Anti-virus or, as we say now in the industry, anti-malware testing has been around for years.
These tests and comparatives are the consumer reports of the IT security industry, aimed at educating both the anti-malware developer and the consumer on how a product performs.
There’s been a fair bit of activity in the anti-malware testing world lately – both AV-Test and AV-Comparatives released major reports last week, and at Virus Bulletin we’re putting the finishing touches to our latest comparative on Windows XP, due out in the next week or so.
As usual at this time of year I’ve been getting a lot of people asking me, why are they all different? How do I know who to believe? What makes one test better than another, or are they all equally brilliant/useless/biased/random?
They’re never easy questions to answer.
Testing anti-malware products is a complex and difficult process, and ‘reading’ tests – judging their quality, significance and relevance to one’s own personal requirements – can be equally taxing.
So, I thought it might help to put together some simple points about how to spot a quality test, and how to judge the relevance of its findings.
Certifications vs. comparatives
To start with, traditional testing falls into two main types: certifications and comparatives.
Comparatives will pit a bunch of products against each other, hopefully on an at least fairly-level playing field, and report which does best, often combining a number of different metrics.
Certification schemes, which I’m going to focus on today, tend not to rank products in order. They instead set a fixed standard and award a badge to all products reaching that standard.
In reality, many testers who have traditionally run comparative testing have moved to a kind of hybrid model, providing some sort of certification awards alongside their comparative figures (this has been Virus Bulletin’s approach for many years now).
How certifications work
The ‘pure’ certification schemes tend to provide little or no information on what goes on behind the scenes. They will work with vendors to ensure their required standard is reached and once it is, the certification is awarded, usually with ongoing testing and consulting to ensure the standard is maintained.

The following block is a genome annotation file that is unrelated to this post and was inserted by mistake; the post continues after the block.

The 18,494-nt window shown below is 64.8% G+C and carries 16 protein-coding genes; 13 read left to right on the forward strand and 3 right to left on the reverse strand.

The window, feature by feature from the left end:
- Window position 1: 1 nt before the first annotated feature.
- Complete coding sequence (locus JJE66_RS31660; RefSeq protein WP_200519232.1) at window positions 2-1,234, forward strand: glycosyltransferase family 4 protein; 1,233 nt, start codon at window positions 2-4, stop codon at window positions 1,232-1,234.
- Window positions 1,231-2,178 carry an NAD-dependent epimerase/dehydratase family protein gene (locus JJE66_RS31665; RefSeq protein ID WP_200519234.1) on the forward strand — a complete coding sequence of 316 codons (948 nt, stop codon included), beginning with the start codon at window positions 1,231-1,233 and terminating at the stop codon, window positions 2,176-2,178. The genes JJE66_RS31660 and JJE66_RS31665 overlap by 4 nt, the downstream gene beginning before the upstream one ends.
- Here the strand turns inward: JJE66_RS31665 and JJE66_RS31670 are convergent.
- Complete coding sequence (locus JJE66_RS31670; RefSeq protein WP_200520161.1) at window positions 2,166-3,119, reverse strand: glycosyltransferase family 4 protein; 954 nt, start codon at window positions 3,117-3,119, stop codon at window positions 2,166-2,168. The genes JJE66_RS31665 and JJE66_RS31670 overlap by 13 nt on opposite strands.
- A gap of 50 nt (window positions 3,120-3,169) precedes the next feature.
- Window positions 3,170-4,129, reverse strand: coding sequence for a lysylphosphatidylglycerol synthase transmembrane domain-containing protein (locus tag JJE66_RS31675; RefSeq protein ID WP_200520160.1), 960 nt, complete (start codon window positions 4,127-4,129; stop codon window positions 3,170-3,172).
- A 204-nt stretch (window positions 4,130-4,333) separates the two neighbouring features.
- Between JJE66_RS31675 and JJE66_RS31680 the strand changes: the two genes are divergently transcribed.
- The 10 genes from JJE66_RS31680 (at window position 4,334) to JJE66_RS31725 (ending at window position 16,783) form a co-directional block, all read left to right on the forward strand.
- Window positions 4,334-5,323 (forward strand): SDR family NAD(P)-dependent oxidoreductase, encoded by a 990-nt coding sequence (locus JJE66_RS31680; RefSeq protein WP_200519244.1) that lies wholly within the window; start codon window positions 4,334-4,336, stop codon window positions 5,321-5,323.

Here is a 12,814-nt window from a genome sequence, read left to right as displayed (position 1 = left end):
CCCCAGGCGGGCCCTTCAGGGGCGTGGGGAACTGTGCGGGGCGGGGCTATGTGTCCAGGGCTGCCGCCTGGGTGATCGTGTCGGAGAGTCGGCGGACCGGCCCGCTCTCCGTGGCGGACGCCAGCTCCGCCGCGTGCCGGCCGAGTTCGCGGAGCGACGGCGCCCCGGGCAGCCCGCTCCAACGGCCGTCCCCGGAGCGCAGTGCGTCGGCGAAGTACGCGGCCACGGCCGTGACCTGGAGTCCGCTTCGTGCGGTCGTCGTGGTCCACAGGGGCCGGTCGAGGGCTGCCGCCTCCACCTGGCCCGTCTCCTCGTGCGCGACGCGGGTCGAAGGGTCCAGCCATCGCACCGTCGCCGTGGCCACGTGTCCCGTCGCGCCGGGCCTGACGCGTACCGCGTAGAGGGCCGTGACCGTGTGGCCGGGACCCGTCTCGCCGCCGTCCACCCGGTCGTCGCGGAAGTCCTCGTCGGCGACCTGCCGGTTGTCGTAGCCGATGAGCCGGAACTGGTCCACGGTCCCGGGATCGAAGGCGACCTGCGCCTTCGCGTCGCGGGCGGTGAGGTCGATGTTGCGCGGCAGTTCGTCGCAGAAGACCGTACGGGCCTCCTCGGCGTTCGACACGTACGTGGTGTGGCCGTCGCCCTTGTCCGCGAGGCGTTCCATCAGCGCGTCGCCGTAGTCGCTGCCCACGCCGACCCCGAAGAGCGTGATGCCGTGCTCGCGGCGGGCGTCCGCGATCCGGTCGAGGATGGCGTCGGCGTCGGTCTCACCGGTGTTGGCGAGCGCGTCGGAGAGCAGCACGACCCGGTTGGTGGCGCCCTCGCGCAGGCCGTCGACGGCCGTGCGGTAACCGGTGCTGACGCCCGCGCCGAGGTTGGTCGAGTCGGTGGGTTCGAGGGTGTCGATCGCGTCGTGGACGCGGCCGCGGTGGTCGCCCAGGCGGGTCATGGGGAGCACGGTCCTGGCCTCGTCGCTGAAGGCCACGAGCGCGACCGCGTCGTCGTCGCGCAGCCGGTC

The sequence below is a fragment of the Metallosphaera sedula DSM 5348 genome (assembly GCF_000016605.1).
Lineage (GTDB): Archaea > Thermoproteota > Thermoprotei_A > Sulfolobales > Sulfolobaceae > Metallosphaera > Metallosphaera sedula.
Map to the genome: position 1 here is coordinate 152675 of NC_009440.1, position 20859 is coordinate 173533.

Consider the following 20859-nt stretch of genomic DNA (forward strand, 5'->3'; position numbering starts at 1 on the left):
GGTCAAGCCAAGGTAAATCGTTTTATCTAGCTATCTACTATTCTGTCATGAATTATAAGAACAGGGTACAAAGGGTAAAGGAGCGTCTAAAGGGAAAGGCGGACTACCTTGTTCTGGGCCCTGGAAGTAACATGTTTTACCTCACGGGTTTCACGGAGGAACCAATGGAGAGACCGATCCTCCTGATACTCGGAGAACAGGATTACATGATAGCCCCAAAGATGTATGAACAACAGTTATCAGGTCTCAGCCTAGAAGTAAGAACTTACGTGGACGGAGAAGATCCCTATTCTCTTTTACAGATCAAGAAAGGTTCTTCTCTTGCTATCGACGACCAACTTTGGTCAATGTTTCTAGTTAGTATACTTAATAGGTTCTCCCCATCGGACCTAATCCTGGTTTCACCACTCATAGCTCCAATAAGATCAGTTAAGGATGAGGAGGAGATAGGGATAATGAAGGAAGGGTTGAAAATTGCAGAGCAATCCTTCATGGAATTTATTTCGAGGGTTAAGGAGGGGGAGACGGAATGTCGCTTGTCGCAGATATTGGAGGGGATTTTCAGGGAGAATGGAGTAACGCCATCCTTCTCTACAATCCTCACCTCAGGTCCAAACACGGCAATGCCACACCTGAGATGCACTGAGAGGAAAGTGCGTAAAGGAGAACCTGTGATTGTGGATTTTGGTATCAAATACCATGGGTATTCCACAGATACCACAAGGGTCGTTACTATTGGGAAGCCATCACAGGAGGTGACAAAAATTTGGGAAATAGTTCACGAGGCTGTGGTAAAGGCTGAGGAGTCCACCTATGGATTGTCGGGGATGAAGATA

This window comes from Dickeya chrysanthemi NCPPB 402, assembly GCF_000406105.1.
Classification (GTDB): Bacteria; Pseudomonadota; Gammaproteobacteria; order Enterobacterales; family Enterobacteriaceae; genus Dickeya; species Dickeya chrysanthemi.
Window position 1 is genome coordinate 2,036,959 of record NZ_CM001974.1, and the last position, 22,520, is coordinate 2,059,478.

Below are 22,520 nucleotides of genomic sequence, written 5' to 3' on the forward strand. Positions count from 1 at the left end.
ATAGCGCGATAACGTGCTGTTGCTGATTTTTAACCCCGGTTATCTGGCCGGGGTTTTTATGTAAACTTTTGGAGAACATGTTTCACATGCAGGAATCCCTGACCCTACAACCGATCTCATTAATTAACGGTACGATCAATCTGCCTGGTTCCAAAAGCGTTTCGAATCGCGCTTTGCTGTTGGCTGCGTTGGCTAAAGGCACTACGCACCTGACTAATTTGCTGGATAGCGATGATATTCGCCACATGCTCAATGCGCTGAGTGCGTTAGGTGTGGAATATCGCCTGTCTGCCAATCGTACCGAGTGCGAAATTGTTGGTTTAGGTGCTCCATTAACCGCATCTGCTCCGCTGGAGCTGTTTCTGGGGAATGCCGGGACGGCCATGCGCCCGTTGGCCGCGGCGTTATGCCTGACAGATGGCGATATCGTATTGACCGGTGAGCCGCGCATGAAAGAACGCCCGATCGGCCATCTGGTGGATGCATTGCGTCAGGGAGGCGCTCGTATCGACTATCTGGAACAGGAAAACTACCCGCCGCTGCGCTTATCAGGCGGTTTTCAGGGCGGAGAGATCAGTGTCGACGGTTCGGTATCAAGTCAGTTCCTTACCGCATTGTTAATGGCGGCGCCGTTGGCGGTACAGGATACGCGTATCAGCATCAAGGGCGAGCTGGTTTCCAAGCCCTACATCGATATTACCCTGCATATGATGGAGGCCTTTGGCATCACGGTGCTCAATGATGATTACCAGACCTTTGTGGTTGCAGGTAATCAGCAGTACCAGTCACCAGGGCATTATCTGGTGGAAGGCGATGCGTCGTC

Hybrid approaches are usually a little more open, publishing details of how all participants performed and calling out those which did badly.
While in some cases this may become a form of bullying (pressuring developers to stump up for consultancy fees to solve the problems reported in a test), in most cases honest and legitimate testers will provide participating vendors with ample information to confirm, diagnose and fix any issues they spot.
So, the first thing to consider when a product wins a badge in a test is, what does that mean? What is the standard required to earn the award?
This causes quite some confusion in itself. A surprising number of people assume that holding a ‘certified’ badge is a mark of extreme brilliance, that only the very best and brightest could possible attain such dizzy heights, but that is rarely the case.
Certainly in the case of the VB100 award (which I operate), the certification itself is meant as a mark of basic competence, showing a product is reasonably well put-together and maintained – but not necessarily more than that.
For example, if you’re in an elevator and you see a safety kite mark such as TUV, you know it means that it has been tested for conformity to safety standards. You don’t assume that it must also have extra shiny walls, super speeds, or one of those little fold-down chairs for when you get tired.
This is how most certifications should usually be understood. Passing is a sign of quality in the sense of quality assurance, not necessarily an indicator of surpassing innovation.
Finding out exactly how the baseline for a given certification is set is not necessarily an easy task. This in itself should be something of a warning signal – one of the most basic requirements for judging the quality of a test is access to a complete and detailed methodology, and if the methodology is inadequately described, there’s no real way for the consumer to tell if the test is worthwhile.
The Anti-Malware Testing Standards Organisation (AMTSO), a cross-industry group working to improve testing, included in its ‘Fundamental Principles of Testing’ document the words “Testing should be reasonably open and transparent”, and this seems like a pretty obvious thing if the end-users of tests are supposed to understand and trust their findings. (Full disclosure – I’m on the board of directors of AMTSO, and helped draft several of its documents.)